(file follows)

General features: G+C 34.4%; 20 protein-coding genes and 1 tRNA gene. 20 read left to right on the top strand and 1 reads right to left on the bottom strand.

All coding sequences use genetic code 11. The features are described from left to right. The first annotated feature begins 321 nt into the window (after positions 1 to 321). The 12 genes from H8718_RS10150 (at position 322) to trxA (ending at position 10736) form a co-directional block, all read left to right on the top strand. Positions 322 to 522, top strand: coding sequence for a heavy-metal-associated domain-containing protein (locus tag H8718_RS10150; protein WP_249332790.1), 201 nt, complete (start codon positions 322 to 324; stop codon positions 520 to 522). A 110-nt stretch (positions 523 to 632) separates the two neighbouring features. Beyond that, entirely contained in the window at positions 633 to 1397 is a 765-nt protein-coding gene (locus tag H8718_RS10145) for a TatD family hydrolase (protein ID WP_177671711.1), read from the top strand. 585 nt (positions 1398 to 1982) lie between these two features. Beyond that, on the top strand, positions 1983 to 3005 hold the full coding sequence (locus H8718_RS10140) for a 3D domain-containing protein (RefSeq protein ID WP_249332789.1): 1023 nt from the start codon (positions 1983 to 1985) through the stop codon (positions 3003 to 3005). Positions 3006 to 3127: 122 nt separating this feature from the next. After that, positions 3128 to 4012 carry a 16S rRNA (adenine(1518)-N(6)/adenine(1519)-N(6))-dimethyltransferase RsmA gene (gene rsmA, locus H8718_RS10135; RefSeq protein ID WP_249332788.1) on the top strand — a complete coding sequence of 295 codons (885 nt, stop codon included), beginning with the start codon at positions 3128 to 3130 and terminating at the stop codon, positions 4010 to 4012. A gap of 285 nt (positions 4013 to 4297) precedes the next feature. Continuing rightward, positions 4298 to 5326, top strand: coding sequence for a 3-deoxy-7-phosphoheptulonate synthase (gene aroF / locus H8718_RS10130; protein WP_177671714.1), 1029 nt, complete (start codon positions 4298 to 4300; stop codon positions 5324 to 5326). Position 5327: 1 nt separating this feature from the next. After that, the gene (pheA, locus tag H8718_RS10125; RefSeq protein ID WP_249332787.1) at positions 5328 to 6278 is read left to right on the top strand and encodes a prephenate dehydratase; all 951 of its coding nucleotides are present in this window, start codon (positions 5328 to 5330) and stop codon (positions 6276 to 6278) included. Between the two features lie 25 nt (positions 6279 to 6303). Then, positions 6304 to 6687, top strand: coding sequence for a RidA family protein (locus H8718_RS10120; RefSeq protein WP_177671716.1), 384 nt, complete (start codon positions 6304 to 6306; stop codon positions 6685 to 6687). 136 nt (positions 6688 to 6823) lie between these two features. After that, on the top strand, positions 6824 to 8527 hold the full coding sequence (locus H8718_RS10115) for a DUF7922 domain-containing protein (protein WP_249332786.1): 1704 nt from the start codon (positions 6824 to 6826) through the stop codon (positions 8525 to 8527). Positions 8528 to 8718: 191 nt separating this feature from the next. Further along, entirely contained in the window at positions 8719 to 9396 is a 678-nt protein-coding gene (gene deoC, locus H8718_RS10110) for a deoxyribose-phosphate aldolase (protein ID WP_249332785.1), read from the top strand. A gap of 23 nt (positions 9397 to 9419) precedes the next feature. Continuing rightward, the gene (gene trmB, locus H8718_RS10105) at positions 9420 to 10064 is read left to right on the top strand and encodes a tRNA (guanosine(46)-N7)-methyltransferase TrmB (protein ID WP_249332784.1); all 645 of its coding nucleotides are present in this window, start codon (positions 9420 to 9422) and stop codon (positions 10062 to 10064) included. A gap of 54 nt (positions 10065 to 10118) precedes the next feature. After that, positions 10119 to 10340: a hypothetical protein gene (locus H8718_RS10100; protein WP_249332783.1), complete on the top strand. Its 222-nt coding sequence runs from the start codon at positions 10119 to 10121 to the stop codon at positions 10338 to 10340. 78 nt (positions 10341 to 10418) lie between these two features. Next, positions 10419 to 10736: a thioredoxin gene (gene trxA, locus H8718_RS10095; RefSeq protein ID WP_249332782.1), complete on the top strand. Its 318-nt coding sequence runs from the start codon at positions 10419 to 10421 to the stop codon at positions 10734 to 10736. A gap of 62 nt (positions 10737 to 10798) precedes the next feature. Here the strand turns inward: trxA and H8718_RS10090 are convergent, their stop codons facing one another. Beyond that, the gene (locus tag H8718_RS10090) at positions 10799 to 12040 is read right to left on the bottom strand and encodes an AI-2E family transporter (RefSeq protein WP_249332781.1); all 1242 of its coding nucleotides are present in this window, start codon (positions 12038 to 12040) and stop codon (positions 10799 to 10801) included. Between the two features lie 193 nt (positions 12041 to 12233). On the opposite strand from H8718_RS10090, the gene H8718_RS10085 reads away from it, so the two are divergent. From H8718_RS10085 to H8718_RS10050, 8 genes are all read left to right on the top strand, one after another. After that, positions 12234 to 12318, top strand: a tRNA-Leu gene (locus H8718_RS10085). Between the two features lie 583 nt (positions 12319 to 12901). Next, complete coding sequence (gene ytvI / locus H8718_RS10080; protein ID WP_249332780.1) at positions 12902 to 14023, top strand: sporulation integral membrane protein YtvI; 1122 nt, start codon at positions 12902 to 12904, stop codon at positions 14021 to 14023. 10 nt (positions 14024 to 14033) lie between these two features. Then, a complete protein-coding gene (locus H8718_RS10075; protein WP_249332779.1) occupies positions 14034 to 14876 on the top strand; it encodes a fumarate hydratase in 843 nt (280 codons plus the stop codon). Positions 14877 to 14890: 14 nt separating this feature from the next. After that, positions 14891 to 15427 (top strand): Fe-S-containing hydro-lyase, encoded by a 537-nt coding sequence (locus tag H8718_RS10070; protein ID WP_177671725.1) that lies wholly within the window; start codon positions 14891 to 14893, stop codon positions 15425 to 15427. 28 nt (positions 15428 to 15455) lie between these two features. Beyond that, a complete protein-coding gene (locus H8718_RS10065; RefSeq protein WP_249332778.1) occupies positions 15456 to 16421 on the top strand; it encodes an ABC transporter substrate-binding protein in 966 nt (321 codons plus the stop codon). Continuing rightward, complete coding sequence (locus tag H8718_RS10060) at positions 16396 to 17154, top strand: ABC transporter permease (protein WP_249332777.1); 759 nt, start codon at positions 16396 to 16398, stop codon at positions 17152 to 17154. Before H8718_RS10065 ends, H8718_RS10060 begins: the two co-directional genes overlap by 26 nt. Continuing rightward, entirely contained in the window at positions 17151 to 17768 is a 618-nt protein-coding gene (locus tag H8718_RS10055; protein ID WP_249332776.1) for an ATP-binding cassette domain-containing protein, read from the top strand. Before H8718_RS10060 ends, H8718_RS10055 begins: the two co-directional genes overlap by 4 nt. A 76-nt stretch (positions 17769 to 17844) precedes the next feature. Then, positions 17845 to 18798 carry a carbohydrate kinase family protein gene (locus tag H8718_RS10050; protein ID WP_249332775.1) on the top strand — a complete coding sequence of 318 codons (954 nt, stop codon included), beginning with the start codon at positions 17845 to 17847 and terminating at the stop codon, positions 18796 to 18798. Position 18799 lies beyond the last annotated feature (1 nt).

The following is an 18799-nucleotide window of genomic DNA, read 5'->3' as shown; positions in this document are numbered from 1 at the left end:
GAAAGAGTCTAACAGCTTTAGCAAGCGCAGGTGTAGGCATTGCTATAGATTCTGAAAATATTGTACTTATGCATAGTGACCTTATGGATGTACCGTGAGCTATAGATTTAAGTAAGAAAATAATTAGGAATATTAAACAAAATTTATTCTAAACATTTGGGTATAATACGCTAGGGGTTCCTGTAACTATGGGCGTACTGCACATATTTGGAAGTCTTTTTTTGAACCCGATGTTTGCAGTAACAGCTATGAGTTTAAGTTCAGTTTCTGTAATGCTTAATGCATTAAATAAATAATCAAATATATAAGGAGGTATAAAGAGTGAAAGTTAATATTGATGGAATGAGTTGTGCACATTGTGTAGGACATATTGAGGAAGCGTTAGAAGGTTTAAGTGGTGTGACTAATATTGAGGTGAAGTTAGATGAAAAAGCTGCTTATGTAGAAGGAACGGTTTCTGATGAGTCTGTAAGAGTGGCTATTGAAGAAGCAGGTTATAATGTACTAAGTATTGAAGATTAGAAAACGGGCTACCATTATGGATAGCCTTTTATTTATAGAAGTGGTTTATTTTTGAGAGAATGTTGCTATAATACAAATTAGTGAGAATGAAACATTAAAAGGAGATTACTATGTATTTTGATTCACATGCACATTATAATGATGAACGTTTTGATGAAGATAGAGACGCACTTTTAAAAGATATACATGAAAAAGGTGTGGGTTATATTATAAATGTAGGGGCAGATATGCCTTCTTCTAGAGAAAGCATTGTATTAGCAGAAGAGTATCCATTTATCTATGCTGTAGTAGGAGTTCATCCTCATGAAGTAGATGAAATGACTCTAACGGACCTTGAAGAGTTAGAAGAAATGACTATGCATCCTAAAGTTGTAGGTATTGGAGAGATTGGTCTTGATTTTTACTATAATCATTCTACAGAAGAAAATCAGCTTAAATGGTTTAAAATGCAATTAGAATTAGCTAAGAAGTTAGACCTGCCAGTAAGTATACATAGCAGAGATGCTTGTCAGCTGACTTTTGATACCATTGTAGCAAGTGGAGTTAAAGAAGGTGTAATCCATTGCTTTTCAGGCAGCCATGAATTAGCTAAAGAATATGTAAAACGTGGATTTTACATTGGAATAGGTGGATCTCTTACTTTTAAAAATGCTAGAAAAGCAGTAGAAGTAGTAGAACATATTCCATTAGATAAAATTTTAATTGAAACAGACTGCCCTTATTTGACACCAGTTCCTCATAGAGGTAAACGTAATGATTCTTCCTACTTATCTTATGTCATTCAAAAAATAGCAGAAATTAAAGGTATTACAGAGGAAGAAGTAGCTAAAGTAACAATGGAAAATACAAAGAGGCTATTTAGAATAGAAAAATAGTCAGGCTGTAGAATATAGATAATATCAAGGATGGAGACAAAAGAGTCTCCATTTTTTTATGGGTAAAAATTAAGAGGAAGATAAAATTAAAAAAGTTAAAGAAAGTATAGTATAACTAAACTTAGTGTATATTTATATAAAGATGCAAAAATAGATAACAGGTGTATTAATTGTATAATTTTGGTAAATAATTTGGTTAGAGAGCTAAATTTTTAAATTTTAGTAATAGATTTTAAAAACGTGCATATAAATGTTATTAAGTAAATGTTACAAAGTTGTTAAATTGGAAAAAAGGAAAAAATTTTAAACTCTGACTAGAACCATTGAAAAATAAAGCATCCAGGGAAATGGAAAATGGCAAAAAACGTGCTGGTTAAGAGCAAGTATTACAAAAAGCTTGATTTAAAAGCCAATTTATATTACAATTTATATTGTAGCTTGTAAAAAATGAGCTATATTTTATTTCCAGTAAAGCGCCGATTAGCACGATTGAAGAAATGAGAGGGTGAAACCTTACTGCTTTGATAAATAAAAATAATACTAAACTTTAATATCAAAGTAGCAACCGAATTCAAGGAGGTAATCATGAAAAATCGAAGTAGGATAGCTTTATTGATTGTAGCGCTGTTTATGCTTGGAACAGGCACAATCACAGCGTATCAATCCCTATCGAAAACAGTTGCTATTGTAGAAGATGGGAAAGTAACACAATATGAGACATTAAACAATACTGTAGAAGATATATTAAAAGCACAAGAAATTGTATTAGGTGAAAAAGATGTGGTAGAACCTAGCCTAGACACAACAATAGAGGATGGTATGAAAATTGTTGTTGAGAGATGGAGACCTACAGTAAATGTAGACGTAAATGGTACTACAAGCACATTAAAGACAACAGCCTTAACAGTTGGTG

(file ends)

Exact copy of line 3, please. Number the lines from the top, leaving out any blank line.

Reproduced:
The following is an 18799-nucleotide window of genomic DNA, read 5'->3' as shown; positions in this document are numbered from 1 at the left end: